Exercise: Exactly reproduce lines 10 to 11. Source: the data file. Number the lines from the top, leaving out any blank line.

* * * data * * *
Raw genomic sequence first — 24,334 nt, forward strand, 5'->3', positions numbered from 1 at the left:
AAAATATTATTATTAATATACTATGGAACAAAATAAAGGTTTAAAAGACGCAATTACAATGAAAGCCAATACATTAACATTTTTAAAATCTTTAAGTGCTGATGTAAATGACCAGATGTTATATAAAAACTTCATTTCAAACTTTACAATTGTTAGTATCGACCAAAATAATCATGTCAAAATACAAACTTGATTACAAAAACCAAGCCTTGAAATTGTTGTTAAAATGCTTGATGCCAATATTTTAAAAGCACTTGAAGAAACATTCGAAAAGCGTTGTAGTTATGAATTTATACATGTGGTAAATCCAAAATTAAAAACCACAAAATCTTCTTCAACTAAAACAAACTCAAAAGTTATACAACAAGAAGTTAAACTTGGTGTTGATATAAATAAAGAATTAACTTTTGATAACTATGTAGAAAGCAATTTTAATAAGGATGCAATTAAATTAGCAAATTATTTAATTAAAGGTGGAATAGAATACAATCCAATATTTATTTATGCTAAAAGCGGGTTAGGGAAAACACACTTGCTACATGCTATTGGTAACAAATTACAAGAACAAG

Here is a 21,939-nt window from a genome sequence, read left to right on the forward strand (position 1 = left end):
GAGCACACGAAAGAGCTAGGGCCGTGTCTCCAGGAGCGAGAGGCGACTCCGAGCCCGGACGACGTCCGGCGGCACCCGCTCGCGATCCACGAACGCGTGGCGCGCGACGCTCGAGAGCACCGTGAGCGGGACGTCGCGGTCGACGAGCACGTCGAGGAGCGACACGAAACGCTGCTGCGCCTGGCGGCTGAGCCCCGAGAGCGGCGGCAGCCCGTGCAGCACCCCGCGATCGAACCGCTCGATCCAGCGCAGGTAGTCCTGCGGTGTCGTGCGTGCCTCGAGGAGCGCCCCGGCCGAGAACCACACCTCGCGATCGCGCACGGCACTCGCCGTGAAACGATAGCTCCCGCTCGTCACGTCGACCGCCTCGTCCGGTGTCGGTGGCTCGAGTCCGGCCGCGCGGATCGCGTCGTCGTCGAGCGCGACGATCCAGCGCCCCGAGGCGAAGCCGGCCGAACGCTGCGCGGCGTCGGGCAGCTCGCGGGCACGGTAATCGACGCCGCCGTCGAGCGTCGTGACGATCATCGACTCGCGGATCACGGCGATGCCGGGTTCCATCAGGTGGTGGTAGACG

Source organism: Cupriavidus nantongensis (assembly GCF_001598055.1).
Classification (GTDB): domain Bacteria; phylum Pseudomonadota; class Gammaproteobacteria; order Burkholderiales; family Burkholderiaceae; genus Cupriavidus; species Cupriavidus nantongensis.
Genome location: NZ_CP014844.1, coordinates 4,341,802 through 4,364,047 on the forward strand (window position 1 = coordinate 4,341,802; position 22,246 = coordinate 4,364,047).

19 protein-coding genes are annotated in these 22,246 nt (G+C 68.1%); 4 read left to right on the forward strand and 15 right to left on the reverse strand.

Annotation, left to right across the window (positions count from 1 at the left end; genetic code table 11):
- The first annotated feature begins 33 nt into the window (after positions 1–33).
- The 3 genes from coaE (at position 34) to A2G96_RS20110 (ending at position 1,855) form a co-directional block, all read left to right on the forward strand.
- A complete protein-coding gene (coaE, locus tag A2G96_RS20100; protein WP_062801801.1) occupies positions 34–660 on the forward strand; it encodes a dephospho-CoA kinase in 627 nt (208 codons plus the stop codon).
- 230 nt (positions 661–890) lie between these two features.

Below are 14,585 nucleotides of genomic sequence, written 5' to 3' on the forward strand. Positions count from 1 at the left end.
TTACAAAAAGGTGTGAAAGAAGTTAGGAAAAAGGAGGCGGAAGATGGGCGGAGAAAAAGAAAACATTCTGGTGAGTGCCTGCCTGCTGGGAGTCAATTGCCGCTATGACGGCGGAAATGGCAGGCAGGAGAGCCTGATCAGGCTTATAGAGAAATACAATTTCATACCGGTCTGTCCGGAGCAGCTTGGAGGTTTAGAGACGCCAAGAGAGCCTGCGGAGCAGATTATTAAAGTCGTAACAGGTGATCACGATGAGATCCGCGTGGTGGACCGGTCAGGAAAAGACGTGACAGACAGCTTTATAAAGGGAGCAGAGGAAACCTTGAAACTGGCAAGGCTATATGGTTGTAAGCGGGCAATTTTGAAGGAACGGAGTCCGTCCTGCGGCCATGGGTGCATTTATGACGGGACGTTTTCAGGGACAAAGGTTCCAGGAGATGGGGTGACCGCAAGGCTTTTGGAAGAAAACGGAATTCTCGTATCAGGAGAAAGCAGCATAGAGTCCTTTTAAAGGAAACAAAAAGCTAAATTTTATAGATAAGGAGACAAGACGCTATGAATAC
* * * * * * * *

- The first annotated feature begins 33 nt into the window (after positions 1–33).
- The 3 genes from coaE (at position 34) to A2G96_RS20110 (ending at position 1,855) form a co-directional block, all read left to right on the forward strand.